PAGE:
After reading this latest quote by Cathleen Kaveny, I feel like John Wayne in the movie, McLintock! After Drago Jones starts an oil rig fire that McLintock has to put out, he says (IMDB):

    George Washington McLintock: I know, I know. I’m gonna use good judgement. I haven’t lost my temper in forty years, but pilgrim you caused a lot of trouble this morning, might have got somebody killed… and somebody oughta belt you in the mouth.

    But I won’t. I won’t…The hell I won’t!

    [belts Jones in the mouth and melee ensues]

    It’s time to pull back the curtain and really look at what is going on and why these arguments are so wrong. I promised I wouldn’t write a long comment going into the nuts and bolts of universal and general laws, but seeing as how, literally, no one else has even written an article explaining the difference and seeing how this is so important for clearing up the confusion, I suppose I will give it a try. I’m just a chicken with no standing, so you can’t blame me if I get it wrong. On the other hand, if I get it wrong, that means I have to throw out about ten years worth of research on incongruity theory.

    Oh, and before I start, Cathleen Kaveny is wrong: mercy is the ultimate touchstone for the Divine Lawgiver, but not for us, so she is changing the subject, subtly, since the discussion is about what we should be doing, not what God should be doing (He, after all, can do whatever He pleases):

    Summa Theologica II. II. Q. 30, Art. 4: Whether mercy is the greatest of the virtues?

    On the contrary, The Apostle after saying (Colossians 3:12): “Put ye on . . . as the elect of God . . . the bowels of mercy,” etc., adds (Colossians 3:14): “Above all things have charity.” Therefore mercy is not the greatest of virtues.

    I answer that, A virtue may take precedence of others in two ways: first, in itself; secondly, in comparison with its subject. On itself, mercy takes precedence of other virtues, for it belongs to mercy to be bountiful to others, and, what is more, to succor others in their wants, which pertains chiefly to one who stands above. Hence mercy is accounted as being proper to God: and therein His omnipotence is declared to be chiefly manifested [Collect, Tenth Sunday after Pentecost].

    On the other hand, with regard to its subject, mercy is not the greatest virtue, unless that subject be greater than all others, surpassed by none and excelling all: since for him that has anyone above him it is better to be united to that which is above than to supply the defect of that which is beneath [and, that, right there should have shut down the argument – these people are not Thomistic, at all. Being united to God supersedes even mercy on the human level] . Hence, as regards man, who has God above him, charity which unites him to God, is greater than mercy, whereby he supplies the defects of his neighbor. But of all the virtues which relate to our neighbor, mercy is the greatest, even as its act surpasses all others, since it belongs to one who is higher and better to supply the defect of another, in so far as the latter is deficient…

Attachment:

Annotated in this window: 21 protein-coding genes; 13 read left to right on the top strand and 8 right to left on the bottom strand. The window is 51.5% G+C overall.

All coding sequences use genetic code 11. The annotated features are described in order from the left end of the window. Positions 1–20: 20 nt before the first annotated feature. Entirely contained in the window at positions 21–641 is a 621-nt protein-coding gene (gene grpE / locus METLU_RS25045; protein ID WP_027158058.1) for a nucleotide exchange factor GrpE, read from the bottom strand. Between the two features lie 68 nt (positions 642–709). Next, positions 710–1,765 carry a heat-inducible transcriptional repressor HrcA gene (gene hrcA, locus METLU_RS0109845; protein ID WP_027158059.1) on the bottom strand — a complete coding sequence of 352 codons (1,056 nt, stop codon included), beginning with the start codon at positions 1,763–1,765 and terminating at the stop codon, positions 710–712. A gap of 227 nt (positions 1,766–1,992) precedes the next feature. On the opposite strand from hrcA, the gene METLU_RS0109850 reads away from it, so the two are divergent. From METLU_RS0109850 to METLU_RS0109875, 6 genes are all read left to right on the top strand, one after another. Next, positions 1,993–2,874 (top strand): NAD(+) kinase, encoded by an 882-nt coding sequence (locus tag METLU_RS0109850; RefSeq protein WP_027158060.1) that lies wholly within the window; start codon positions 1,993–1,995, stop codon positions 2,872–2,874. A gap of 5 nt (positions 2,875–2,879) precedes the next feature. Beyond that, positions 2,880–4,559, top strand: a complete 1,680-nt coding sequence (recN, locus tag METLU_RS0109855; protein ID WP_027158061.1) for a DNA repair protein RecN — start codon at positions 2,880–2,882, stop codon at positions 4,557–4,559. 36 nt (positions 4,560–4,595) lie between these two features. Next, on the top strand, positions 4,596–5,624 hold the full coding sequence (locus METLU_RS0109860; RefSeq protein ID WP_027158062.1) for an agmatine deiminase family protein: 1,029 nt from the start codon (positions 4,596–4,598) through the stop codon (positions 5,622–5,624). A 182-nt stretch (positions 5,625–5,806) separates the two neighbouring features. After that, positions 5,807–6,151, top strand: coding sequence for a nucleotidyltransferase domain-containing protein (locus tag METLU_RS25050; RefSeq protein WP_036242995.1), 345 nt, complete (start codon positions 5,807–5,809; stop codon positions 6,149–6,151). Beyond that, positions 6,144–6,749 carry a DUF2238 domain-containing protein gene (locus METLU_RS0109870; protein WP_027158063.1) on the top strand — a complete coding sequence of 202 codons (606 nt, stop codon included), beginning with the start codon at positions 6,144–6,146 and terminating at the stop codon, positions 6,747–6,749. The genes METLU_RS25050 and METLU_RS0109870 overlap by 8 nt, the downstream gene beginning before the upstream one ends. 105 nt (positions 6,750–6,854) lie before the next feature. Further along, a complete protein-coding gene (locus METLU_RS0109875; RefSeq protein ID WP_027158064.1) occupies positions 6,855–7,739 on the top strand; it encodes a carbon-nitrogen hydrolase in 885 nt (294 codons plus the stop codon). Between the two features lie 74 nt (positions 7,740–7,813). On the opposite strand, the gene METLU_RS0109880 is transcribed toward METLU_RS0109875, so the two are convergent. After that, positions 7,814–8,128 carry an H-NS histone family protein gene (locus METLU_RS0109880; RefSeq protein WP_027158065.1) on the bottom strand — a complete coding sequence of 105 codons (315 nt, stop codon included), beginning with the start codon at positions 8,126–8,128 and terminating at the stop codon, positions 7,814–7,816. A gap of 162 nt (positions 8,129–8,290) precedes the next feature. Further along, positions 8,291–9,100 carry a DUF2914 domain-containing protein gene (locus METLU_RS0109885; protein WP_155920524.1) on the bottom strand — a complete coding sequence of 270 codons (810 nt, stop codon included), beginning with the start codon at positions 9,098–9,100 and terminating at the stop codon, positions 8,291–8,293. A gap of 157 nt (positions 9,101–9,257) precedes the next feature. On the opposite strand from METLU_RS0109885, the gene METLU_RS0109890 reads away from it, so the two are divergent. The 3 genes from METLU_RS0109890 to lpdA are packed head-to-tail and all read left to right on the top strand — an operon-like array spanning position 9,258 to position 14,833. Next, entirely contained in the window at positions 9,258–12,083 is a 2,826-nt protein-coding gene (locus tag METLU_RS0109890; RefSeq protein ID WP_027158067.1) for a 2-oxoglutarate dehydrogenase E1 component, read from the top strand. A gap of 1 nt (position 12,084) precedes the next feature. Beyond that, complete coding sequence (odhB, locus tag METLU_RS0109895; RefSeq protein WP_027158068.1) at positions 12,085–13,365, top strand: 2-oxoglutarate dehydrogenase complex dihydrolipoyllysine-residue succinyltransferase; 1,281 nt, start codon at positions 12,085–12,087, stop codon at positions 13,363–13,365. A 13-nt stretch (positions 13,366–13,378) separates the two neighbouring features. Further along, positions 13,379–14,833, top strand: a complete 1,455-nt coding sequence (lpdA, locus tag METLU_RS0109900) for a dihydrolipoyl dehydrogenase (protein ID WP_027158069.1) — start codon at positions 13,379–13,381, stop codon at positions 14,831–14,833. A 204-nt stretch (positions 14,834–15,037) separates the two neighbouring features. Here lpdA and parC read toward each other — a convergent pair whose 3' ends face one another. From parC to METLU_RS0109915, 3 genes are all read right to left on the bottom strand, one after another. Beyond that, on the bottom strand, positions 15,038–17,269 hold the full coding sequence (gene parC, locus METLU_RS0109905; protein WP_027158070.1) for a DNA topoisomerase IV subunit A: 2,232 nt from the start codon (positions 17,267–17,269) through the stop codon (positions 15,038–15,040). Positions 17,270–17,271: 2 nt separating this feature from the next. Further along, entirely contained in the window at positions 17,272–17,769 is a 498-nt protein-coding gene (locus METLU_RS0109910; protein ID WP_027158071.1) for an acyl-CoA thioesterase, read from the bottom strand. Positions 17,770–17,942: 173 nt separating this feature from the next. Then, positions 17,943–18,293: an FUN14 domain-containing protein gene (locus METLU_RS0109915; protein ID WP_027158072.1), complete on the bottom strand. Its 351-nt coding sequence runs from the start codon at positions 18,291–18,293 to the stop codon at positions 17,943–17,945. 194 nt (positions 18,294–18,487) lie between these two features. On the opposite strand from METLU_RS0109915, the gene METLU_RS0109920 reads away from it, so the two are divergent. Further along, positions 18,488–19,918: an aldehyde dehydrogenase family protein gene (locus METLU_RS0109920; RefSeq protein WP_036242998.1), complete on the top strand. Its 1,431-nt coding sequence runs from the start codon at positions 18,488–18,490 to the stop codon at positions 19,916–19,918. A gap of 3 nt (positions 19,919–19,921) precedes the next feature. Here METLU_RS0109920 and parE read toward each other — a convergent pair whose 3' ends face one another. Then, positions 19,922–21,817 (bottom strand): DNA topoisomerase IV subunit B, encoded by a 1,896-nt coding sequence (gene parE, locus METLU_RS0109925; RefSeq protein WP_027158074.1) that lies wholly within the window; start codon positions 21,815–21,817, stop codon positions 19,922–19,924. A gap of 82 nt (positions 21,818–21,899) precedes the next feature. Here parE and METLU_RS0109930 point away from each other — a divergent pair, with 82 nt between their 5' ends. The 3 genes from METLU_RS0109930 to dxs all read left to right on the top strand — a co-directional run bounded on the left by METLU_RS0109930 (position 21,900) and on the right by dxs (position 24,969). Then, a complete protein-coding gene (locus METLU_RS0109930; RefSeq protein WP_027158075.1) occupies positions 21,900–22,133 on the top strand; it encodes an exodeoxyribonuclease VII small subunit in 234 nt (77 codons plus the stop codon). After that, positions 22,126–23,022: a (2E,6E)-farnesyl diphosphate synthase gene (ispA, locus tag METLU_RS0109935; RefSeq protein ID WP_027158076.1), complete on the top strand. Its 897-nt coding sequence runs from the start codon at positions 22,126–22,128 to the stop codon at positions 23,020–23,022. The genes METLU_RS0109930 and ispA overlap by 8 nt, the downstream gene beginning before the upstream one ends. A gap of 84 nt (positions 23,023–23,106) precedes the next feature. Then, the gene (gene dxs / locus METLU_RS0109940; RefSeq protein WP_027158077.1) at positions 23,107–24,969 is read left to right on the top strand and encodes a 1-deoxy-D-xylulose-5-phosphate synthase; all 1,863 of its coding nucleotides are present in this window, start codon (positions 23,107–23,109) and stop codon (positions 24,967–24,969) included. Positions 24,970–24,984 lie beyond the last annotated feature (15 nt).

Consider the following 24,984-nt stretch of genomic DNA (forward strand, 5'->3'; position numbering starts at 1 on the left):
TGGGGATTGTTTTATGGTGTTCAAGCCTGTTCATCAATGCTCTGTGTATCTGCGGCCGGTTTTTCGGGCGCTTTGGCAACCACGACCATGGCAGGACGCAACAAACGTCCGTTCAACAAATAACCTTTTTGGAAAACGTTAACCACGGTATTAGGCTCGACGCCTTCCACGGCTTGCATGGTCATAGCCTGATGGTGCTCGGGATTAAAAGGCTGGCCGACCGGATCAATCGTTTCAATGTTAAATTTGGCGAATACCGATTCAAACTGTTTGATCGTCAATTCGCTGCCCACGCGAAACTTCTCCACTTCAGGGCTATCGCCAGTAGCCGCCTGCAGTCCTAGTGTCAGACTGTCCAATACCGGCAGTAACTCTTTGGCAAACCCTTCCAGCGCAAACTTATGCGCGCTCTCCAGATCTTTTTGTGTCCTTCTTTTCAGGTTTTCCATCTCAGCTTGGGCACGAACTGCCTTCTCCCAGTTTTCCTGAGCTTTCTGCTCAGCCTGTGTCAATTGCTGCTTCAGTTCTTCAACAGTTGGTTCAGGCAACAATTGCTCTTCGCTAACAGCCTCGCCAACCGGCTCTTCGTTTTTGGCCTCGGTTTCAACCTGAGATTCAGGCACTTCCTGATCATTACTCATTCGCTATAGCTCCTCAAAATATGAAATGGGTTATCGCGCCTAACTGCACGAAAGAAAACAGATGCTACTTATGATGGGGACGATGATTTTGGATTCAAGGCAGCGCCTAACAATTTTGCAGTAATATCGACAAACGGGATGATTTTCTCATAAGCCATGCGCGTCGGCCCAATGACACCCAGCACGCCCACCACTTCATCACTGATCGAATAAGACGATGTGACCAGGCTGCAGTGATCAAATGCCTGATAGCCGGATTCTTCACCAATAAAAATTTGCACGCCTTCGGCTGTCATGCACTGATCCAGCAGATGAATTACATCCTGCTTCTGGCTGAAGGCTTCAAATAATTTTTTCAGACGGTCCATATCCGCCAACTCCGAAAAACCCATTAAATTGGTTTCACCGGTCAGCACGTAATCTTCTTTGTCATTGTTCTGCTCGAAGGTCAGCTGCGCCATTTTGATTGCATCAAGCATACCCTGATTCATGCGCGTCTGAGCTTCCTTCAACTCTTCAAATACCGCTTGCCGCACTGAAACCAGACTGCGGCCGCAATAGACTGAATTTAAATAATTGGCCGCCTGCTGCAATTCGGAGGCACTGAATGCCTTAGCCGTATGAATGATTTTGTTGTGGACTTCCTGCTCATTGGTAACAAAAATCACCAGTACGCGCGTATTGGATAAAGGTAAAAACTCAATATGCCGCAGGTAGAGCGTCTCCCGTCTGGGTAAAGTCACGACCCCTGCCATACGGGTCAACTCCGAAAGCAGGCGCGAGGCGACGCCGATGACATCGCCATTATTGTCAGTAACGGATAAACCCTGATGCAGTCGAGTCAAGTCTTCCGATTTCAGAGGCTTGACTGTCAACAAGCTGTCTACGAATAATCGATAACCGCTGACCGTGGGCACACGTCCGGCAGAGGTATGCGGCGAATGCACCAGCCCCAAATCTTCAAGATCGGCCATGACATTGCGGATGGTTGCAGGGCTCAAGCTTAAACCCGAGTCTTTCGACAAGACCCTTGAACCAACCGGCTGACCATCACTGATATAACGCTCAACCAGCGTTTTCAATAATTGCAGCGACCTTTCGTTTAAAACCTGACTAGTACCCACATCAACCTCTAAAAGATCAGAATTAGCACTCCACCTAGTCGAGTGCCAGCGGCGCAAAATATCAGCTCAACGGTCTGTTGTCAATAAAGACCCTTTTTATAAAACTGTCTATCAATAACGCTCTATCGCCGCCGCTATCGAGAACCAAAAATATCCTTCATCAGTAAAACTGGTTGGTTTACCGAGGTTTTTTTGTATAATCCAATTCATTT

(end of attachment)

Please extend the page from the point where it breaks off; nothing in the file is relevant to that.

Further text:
Reply to Objection 2. The sum total of the Christian religion consists in mercy, as regards external works: but the inward love of charity, whereby we are united to God preponderates over both love and mercy for our neighbor.

    This comment is already too long, so more, later.

    The Chicken

  17. MrTipsNZ says:

    I don’t know why they have this kind of thing. After all – didn’t Spadaro say we can’t be sure what Jesus actually said? Hope they had a tape recorder so they know what they said themselves.

  18. Tom W says:

    “… But nothing in Jesus’ words or conduct demand that the sin involved in divorce and remarriage must be conceptualized as a sin that continues indefinitely …”
    I guess sin just get’s “tuckered out and stops”. and conscience is free to put “it behind” …. a theology inspired osmotically while watching Forrest Gump;

    ….. “Mama always said put the past behind you before you can move on”

  19. Tony Phillips says: